Zimbabwe Has a Unique Solution to Elephant Poaching, And You Won't Believe What It Is

Wildlife poaching has been a huge problem in Africa, and elephants are one of the species in the crosshairs.  But one organization in Zimbabwe has come up with a novel idea to protect Africa’s largest elephant population. And it’s working better than anyone could have imagined.

Poaching: A Continuing Problem

Image: CC0 by Garreth Brown, via Pixabay

The international sale of elephant ivory has been illegal since 1989. Also, many countries have banned its import. But many people are still willing to buy it — and to pay big money. As a result, killing endangered elephants for their tusks is big business. And it’s bad news for elephants. The Democratic Republic of Congo, for example, has lost 80 percent of its elephants since 1970. Poaching has cut west African populations down to scattered groups of less than 100. Tanzania and Mozambique have each lost around half of their elephant populations in the past few years.

As for Zimbabwe, some estimate that the lower Zambezi Valley has lost as many as 11,000 elephants in the past ten years to poachers.

A Clash of Interests

Image: CC0 by nuzree, via Pixabay

Previous conservation efforts established national parks, where endangered animals like elephants and rhinos could live without the threat of hunters and developers. Surrounding many of the parks are “game management areas,” where limited trophy hunting is allowed.

The game management areas serve two purposes. First, they act as a buffer zone between animals in the parks, and the rest of the country. Also, they attract rich and famous big-game hunters and tourists, some of whom pay $50,000 or more for a single trip. In a country where the average per capita income is around $2,200, that’s huge. These high paying, high profile hunters bring a lot of money and a lot of publicity to the surrounding communities. And the communities depend on it.

One problem is, there are no fences between the parks, where hunting is forbidden, and the game management zones, where it is allowed.

Another problem is that public outrage over trophy hunting — remember Cecil the Lion? — has caused the industry to collapse. And with it, the livelihoods of many in the areas around the national parks.

Which is why more people have turned to poaching.

The Akashinga Initiative

Image: CC BY-SA 3.0, by the International Anti Poaching Foundation, via Wikimedia Commons

Australian Damien Mander understands the battle. A former underwater explosives expert for the Royal Navy, he is also a trained sniper. During his career, he also worked on a hostage recovery team. Later, he worked in Iraq, protecting Australian diplomats. He also helped to train the Iraqi police. In 2009, wanting to escape the destruction he’d witnessed in Iraq, Mander traveled to Africa. It was there that he discovered his calling — using his skills and training to protect wildlife.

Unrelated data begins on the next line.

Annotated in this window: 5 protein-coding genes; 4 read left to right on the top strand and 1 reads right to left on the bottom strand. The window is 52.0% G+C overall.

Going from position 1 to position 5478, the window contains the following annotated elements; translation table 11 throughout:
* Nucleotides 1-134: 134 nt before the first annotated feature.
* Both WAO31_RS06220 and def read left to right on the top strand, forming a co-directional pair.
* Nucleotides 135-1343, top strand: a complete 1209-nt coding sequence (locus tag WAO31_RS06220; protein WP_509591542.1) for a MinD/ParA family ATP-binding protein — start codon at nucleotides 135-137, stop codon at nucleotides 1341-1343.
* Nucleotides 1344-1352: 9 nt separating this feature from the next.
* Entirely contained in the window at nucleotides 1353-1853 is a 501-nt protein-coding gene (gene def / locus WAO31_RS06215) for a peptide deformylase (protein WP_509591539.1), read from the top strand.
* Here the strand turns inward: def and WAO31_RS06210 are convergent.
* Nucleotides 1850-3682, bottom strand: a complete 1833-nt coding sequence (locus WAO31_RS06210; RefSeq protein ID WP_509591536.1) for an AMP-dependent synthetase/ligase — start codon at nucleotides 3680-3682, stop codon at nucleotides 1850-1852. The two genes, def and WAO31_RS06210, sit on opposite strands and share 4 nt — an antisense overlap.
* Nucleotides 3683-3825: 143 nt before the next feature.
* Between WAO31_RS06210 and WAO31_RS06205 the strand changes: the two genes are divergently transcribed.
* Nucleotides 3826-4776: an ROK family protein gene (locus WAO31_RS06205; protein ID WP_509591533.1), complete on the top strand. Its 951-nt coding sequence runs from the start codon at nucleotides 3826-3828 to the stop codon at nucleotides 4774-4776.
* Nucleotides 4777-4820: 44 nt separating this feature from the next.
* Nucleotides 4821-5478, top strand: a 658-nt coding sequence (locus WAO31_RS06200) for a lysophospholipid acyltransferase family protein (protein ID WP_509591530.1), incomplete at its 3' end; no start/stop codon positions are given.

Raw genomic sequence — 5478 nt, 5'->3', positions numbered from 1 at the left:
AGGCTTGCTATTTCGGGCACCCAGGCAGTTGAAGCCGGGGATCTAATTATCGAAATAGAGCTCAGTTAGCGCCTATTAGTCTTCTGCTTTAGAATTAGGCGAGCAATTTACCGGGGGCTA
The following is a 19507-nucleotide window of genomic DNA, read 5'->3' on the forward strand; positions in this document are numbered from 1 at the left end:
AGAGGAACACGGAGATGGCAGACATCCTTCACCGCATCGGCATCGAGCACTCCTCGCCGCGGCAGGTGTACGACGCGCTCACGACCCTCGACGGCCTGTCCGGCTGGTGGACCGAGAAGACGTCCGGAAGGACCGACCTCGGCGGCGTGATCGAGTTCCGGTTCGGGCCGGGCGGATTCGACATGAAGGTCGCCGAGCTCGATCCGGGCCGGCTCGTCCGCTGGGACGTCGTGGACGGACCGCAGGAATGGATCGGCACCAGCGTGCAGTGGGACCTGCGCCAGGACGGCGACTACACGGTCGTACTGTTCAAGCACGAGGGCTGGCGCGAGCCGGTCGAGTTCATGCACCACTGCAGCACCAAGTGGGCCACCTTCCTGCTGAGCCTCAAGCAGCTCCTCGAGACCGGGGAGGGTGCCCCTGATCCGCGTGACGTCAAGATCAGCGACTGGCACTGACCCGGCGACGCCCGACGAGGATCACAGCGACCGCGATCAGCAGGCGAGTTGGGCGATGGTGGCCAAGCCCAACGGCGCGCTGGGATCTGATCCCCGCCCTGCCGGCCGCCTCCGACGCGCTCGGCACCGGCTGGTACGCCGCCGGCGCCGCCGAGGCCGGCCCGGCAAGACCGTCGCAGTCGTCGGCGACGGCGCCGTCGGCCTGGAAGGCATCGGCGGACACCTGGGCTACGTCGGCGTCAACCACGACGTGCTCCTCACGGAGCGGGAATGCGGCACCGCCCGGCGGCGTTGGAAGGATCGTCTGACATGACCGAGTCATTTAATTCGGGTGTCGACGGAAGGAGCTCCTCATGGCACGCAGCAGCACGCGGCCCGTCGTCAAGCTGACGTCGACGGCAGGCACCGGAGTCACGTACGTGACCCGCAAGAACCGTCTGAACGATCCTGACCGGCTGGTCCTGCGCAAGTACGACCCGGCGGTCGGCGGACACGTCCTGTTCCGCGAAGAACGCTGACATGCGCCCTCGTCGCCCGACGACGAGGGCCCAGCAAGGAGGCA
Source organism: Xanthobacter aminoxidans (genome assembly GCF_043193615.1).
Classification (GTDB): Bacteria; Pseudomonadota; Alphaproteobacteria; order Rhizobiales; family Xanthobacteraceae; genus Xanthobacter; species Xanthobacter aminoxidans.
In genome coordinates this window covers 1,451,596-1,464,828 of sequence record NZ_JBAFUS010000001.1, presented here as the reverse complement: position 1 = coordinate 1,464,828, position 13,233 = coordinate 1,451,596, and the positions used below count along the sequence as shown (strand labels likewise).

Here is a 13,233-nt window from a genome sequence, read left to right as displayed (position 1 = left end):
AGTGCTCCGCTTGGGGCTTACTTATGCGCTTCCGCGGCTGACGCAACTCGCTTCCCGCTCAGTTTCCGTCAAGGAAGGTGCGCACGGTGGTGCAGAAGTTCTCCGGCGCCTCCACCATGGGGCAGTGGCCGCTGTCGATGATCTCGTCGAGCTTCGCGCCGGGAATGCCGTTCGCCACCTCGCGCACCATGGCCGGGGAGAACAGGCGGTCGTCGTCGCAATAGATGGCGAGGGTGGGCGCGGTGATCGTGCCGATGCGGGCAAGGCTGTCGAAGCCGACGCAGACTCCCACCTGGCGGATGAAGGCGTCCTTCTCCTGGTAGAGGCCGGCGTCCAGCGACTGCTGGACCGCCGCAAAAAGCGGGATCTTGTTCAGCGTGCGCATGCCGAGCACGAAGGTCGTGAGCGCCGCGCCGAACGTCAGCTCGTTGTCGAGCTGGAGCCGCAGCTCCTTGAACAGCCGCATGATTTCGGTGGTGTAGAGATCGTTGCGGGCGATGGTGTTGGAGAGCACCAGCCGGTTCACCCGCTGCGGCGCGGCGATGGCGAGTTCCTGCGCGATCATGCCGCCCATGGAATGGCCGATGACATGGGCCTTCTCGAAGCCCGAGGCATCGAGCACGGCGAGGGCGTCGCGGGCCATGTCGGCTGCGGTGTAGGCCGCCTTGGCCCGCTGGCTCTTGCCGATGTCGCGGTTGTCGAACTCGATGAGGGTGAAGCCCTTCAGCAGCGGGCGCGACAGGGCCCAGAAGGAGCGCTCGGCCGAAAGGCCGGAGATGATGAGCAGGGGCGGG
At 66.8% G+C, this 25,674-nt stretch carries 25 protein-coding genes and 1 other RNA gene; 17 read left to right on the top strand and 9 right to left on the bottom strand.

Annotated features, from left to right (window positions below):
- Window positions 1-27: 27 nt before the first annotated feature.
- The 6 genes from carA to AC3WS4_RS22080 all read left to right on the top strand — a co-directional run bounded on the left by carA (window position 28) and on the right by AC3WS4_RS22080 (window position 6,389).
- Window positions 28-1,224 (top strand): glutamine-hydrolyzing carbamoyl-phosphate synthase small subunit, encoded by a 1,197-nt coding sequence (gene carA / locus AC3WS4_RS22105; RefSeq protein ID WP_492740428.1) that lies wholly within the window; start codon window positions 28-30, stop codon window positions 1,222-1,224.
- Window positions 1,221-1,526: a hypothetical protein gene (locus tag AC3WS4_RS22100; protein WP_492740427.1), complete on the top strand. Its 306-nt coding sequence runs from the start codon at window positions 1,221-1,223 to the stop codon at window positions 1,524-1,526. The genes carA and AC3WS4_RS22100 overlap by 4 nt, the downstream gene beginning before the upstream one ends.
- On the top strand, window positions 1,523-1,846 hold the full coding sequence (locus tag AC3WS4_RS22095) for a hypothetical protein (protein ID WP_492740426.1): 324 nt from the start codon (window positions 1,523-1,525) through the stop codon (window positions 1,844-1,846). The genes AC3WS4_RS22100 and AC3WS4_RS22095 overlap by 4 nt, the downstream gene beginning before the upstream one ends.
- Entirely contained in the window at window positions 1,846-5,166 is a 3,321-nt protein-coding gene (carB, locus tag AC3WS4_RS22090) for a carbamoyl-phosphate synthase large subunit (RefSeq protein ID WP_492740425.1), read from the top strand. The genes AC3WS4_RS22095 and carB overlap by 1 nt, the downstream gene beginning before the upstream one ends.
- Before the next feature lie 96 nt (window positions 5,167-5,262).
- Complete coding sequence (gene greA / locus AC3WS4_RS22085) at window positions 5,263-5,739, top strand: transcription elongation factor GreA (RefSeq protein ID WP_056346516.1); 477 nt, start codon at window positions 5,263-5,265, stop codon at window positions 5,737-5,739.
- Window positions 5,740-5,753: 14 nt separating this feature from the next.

Mander, a vegan, believes in protecting wildlife not just for ethical reasons, but also to protect threatened ecosystems. It was in the course of his work as a conservation activist that he met some of South Africa’s famous rhino protectors, the Black Mambas. And the Akashinga Initiative was born.

Unlikely Heroes

Image is a Screen Shot from the Featured Video

The Black Mambas are one of Africa’s only armed, all-female anti-poaching forces. Mander’s idea was for the Akashinga force to be another. Why women? Well, interestingly, Mander said that the women were better able to resist social pressure from people in the community who might be poaching.

“Women just don’t seem to be corruptible, in that aspect,” he told the BBC in the video below. Akashinga member Vimbai Kumire explains it this way:

“If you do something wrong to my animals, I’ll catch you.”

But are women really tough enough?

“I did a selection group of 189 men six or seven years ago,” Mander told the BBC. “After day one, we had three left. At the end of day three with these women, only three had pulled off.”

But did he train the women differently? If anything, he trained them harder. As Mander explained to the Guardian,

“Thirty-six women started our training, modeled on our special-forces training, and we pushed them hard, much harder than any training we do with men.”

So what was these women’s secret?

Building Communities, Building Hope

The warrior women of the Akashinga Initiative were forged in the fires of a hard life. Several are domestic abuse survivors. Many are single mothers. All of them are filled with purpose and determination — to make a life for themselves, to be able to afford to send their children to school, and to protect Zimbabwe’s elephants.

In addition to stopping poaching, the Akashinga women are setting an example for their community. Like Mander, the Akashinga women are vegan. Not only are they arresting poachers, but they’re showing their communities that you don’t need to eat bush meat — or any meat — to survive. Some poached animals are sold to restaurants and individuals as bush meat.

And they’re showing their communities that women are stronger and more capable than anyone might have imagined. Conservationist Victor Muposhi told the Guardian,

 “It is happening right in the middle of nowhere in the Zambezi Valley, and it is part of a greater movement. We are going to develop it to become one of the best models of conservation of wildlife based on women’s empowerment.”

How You Can Help

You can help the International Anti-Poaching Foundation by helping to raise funds. You can also take advantage of the teaching materials at their website. And if you’re feeling ambitious, you can even visit their camp for a working vacation! Check out the IAPF website for more information.

Learn more about the program in the BBC video below.

Featured Image: CC0 by Comfreak, via Pixabay

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